a black woman wearing a blue suit with red and white stripes diagonally across the back; the subject has her back to the camera as she looks at a church
A screenshot from artist Jessa Ciel's 2021 video A Black Woman's Declaration of Independence, on view in "Occupy the Moment." Credit: Courtesy Women's Caucus for Art

Dr. Maura Reilly is a curator who understands feminist art. 

It is one of the reasons she was chosen to curate a historic exhibition at Bridgeport Art Center as a part of the 50th anniversary celebration of the Women’s Caucus for Art (WCA). The organization put out a call for self-identified women artists based in the U.S. to submit works on the theme of “Occupy the Moment, Intersect History with Impact,” and they received hundreds of entries. The resulting juried exhibition is on display at the center’s Fourth Floor Gallery until Friday, February 25.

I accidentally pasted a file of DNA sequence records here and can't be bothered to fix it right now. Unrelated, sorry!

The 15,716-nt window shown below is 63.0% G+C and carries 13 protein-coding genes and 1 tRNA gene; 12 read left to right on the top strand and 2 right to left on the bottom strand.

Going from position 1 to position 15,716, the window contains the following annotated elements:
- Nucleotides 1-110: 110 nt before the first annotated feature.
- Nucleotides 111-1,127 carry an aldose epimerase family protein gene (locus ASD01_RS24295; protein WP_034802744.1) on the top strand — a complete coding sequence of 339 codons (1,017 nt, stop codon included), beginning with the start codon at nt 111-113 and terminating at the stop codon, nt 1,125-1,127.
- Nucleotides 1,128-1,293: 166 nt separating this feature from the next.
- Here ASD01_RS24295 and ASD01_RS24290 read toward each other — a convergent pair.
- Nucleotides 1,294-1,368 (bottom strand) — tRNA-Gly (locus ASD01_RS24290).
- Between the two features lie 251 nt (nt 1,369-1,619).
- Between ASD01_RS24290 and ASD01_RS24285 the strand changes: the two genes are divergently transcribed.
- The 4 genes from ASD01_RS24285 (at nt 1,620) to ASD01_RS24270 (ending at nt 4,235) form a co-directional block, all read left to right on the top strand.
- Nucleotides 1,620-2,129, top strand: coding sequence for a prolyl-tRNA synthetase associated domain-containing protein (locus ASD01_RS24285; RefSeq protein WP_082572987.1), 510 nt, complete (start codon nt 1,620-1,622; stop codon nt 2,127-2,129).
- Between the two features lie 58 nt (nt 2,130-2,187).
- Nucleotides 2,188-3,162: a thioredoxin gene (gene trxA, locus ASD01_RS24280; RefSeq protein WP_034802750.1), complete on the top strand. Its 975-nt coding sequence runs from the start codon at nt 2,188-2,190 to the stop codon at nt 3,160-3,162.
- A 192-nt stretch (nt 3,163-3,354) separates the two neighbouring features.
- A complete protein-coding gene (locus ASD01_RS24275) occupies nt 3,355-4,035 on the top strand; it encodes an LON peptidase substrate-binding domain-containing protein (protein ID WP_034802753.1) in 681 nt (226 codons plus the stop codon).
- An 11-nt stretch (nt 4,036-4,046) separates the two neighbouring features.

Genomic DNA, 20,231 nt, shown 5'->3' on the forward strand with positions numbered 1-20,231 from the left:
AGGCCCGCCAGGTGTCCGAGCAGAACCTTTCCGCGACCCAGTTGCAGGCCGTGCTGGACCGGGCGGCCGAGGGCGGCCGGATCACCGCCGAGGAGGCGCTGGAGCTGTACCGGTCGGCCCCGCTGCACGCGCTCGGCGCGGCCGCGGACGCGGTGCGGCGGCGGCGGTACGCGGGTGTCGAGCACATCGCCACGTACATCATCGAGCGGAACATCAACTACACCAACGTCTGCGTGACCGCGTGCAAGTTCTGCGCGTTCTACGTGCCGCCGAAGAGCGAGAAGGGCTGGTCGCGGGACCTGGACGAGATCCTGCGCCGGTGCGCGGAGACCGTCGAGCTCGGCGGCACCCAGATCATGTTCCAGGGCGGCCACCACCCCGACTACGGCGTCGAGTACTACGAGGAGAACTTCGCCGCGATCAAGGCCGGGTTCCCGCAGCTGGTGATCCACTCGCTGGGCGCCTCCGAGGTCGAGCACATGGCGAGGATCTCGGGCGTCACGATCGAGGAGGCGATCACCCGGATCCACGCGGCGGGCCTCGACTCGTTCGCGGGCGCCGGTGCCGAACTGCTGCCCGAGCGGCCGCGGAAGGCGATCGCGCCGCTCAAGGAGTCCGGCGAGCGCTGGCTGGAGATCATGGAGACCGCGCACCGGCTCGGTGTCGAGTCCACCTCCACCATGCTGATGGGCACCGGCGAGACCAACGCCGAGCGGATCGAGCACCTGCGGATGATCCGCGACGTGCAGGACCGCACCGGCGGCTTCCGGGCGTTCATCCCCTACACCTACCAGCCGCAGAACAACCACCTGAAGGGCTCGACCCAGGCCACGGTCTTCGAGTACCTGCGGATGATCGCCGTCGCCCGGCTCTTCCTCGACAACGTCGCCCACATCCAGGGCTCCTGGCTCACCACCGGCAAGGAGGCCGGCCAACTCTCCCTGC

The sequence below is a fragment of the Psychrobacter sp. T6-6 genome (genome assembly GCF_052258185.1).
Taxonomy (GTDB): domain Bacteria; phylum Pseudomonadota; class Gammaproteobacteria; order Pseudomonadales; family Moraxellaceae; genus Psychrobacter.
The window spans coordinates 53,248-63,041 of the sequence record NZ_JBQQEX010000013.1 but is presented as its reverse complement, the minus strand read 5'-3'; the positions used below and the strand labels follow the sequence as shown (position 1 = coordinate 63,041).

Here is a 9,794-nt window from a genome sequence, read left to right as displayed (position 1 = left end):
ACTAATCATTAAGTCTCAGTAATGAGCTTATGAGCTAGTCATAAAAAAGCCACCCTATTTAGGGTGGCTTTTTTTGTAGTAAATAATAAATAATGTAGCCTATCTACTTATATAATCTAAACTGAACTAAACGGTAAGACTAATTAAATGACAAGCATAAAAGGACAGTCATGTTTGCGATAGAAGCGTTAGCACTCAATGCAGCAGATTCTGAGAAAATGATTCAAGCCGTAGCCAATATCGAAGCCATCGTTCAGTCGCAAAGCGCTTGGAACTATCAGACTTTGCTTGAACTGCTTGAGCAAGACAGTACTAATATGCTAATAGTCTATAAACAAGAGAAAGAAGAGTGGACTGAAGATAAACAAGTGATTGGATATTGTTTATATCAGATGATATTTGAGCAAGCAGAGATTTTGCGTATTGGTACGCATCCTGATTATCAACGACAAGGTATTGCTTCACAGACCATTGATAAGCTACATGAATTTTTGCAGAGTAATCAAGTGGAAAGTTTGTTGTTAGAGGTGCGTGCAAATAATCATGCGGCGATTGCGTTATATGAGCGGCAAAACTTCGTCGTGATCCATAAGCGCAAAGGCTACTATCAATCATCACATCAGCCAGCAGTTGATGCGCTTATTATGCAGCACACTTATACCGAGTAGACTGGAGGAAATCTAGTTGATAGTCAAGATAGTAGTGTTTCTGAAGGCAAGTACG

Dr. Reilly is the founding curator of the Elizabeth A. Sackler Center for Feminist Art at the Brooklyn Museum and the author of 2018’s Curatorial Activism: Towards an Ethics of Curating (Thames & Hudson). “Occupy the Moment, Intersect History with Impact” is an attempt to capture the important historic events taking place this year that affect women. Reilly describes this moment in her catalog essay as being “defined by fragmentation, right-wing extremism, political polarity, systemic racism and sexism, totalitarianism, a climate emergency, the ongoing colonialist legacy, toxic masculinity, and the continued misogynistic control of women’s bodies.”

Women’s Caucus for Art president Laura Morrison also explained in the catalog that the title of the exhibit was designed to reflect this year’s theme for WCA’s national conference, which is “Occupy the Moment: Embracing Our History, Enhancing Our Impact.”

Exultation, a relief print on Kinwashi by Laurie Talbot Hall.